It seems that commodity-trading earnings for big banks increase as they benefit from wild swings in oil and gold prices.
According to Coalition Development Ltd, net revenues in commodities from the 12 leading global banks surged to $3.8 billion. This was in the first half of 2020 and are likely to surpass $7 billion for the year. That would make it Wall Street’s best year in resources since 2011.
Commodity-trading revenues increased by 95% from 2019. The gain came as oil prices in April dropped to zero for the first time in history, forcing investors to unwind bets and presenting a rich opportunity for Wall Street traders.
A dislocation in the gold market also drove this. We know that banks were facing mark-to-market losses when New York futures grew to an unusually wide premium over London prices in March. According to Amrit Shahani, Director of Coalition, they’ve since profited from arbitrage opportunities, such as shipping metal to the U.S.
Coalition’s director considers that there are two sweet spots: oil and precious metal. He says that this will be the best year in a decade.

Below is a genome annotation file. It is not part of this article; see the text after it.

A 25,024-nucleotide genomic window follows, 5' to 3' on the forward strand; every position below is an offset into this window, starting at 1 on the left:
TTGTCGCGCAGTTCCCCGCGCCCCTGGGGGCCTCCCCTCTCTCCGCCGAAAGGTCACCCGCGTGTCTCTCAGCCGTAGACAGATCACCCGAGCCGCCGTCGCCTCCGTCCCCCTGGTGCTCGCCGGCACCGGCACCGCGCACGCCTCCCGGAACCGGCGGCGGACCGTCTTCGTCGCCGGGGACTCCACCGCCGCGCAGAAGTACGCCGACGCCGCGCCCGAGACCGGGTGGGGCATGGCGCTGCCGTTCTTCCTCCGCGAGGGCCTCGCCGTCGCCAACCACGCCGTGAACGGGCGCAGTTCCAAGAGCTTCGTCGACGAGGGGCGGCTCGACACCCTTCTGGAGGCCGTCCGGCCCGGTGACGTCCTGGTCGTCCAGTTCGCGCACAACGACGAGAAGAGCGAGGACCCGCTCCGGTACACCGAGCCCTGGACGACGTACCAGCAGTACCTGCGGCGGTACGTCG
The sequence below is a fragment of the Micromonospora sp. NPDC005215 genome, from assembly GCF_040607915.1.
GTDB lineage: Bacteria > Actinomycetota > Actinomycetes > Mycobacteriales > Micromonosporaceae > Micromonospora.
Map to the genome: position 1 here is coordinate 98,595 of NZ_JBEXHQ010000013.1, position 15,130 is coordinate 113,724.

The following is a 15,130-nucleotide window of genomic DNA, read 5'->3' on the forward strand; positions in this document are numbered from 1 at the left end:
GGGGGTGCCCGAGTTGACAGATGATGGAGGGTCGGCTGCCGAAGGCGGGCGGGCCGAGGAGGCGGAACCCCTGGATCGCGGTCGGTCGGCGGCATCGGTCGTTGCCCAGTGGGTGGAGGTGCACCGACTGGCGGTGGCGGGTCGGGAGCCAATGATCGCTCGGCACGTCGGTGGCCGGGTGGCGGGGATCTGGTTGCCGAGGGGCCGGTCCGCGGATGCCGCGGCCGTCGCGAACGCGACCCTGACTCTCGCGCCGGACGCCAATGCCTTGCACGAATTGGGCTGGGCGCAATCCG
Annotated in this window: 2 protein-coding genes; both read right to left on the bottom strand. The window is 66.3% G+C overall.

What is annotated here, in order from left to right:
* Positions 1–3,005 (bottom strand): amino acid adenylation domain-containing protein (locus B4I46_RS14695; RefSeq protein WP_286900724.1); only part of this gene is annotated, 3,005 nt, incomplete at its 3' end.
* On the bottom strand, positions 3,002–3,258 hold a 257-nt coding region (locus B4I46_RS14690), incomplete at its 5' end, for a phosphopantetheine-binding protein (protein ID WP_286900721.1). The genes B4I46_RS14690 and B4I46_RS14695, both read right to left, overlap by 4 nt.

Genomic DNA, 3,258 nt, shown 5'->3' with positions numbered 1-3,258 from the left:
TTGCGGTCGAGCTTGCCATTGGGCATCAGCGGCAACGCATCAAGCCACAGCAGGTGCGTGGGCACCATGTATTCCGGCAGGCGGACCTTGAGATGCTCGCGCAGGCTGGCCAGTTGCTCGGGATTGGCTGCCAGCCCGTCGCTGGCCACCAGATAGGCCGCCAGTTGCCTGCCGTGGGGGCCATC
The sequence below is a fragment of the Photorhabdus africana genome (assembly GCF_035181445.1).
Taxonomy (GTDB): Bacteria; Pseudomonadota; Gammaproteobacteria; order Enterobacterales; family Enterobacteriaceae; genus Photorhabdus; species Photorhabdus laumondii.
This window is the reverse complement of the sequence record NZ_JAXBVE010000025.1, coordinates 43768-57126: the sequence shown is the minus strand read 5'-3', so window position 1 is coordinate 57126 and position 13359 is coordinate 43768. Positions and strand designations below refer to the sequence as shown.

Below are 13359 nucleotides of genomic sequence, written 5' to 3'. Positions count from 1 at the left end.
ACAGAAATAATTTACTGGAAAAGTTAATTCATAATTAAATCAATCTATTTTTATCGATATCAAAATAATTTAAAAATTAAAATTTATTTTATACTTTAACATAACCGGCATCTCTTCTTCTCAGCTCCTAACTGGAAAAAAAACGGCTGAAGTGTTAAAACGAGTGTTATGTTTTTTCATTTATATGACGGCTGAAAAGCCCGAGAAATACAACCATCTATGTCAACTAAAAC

Revenue at top 12 banks is likely to reach highest since 2011
Goldman Sachs Group Inc., an American multinational investment bank and financial services company, summarizes fortunes’ change: trading commodities’ earnings decreased to the lowers on record in 2017. According to news, in May of 2020, it had already reached $1 billion in trading revenues.
Some analysts consider that 2020’s trading revenues will be sustainable. They think that the extreme market situations in this year are doubtful to be repeated.
According to Amrit Shahani, This type of volatility makes it difficult to see how this continues. He believes most banks also consider this is not the case: “that is why they’re working to do more long-term business banks were trying to capitalize on the current situation to persuade corporate customers to do long-term deals”.
The strong showing by banks in commodity trading, led by Wall Street giants like Goldman, Citigroup Inc., and JPMorgan Chase & Co., contrasts with the weak performance of many of the predominantly European lenders that dominate commodity trade finance. That business has been stung by declines after a string of failures and scandals.
Coalition tracks commodities revenues at banks, and such are Goldman, JPMorgan, and Morgan Stanley. The analysis does not include Australian or Canadian. Nor does it include emerging-market banks with a large presence in commodities such as Macquarie Group Ltd. The coalition doesn’t comment on specific firms.